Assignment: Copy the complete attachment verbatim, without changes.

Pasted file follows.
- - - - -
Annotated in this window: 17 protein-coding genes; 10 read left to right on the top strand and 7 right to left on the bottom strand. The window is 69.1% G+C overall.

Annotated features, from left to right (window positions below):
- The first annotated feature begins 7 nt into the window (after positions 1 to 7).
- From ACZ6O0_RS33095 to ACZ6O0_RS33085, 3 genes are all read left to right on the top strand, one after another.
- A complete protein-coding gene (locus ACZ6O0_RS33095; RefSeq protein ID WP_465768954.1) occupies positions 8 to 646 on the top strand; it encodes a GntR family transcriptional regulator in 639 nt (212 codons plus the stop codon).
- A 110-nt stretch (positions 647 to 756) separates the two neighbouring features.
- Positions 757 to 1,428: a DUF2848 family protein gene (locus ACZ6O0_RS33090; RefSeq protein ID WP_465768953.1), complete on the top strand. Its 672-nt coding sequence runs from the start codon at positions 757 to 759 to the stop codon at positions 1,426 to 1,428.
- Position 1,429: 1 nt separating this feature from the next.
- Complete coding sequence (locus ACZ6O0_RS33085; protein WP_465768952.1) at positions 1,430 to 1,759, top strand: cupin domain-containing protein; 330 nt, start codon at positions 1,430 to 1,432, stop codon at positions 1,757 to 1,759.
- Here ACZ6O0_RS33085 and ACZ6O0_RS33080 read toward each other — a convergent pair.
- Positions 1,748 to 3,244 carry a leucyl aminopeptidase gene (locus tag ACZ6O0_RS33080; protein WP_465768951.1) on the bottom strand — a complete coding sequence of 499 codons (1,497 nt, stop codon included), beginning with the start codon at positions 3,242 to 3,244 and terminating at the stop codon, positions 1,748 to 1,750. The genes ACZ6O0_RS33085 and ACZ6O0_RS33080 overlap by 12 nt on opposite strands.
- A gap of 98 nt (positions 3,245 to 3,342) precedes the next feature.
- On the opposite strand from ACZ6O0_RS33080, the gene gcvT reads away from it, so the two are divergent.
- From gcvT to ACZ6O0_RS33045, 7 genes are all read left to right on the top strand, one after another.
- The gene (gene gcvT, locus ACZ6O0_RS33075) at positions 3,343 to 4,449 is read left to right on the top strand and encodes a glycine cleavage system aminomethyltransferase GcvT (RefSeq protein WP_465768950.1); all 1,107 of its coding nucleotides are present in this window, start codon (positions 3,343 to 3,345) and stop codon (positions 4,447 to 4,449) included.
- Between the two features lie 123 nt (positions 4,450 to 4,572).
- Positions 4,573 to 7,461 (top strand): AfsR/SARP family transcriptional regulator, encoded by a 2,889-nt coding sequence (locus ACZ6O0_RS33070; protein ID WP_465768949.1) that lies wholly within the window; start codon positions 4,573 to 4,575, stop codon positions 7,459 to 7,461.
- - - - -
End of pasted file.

Annotated in this window: 17 protein-coding genes; 10 read left to right on the top strand and 7 right to left on the bottom strand. The window is 69.1% G+C overall.

Annotated features, from left to right (window positions below):
- The first annotated feature begins 7 nt into the window (after positions 1 to 7).
- From ACZ6O0_RS33095 to ACZ6O0_RS33085, 3 genes are all read left to right on the top strand, one after another.
- A complete protein-coding gene (locus ACZ6O0_RS33095; RefSeq protein ID WP_465768954.1) occupies positions 8 to 646 on the top strand; it encodes a GntR family transcriptional regulator in 639 nt (212 codons plus the stop codon).
- A 110-nt stretch (positions 647 to 756) separates the two neighbouring features.
- Positions 757 to 1,428: a DUF2848 family protein gene (locus ACZ6O0_RS33090; RefSeq protein ID WP_465768953.1), complete on the top strand. Its 672-nt coding sequence runs from the start codon at positions 757 to 759 to the stop codon at positions 1,426 to 1,428.
- Position 1,429: 1 nt separating this feature from the next.
- Complete coding sequence (locus ACZ6O0_RS33085; protein WP_465768952.1) at positions 1,430 to 1,759, top strand: cupin domain-containing protein; 330 nt, start codon at positions 1,430 to 1,432, stop codon at positions 1,757 to 1,759.
- Here ACZ6O0_RS33085 and ACZ6O0_RS33080 read toward each other — a convergent pair.
- Positions 1,748 to 3,244 carry a leucyl aminopeptidase gene (locus tag ACZ6O0_RS33080; protein WP_465768951.1) on the bottom strand — a complete coding sequence of 499 codons (1,497 nt, stop codon included), beginning with the start codon at positions 3,242 to 3,244 and terminating at the stop codon, positions 1,748 to 1,750. The genes ACZ6O0_RS33085 and ACZ6O0_RS33080 overlap by 12 nt on opposite strands.
- A gap of 98 nt (positions 3,245 to 3,342) precedes the next feature.
- On the opposite strand from ACZ6O0_RS33080, the gene gcvT reads away from it, so the two are divergent.
- From gcvT to ACZ6O0_RS33045, 7 genes are all read left to right on the top strand, one after another.
- The gene (gene gcvT, locus ACZ6O0_RS33075) at positions 3,343 to 4,449 is read left to right on the top strand and encodes a glycine cleavage system aminomethyltransferase GcvT (RefSeq protein WP_465768950.1); all 1,107 of its coding nucleotides are present in this window, start codon (positions 3,343 to 3,345) and stop codon (positions 4,447 to 4,449) included.
- Between the two features lie 123 nt (positions 4,450 to 4,572).
- Positions 4,573 to 7,461 (top strand): AfsR/SARP family transcriptional regulator, encoded by a 2,889-nt coding sequence (locus ACZ6O0_RS33070; protein ID WP_465768949.1) that lies wholly within the window; start codon positions 4,573 to 4,575, stop codon positions 7,459 to 7,461.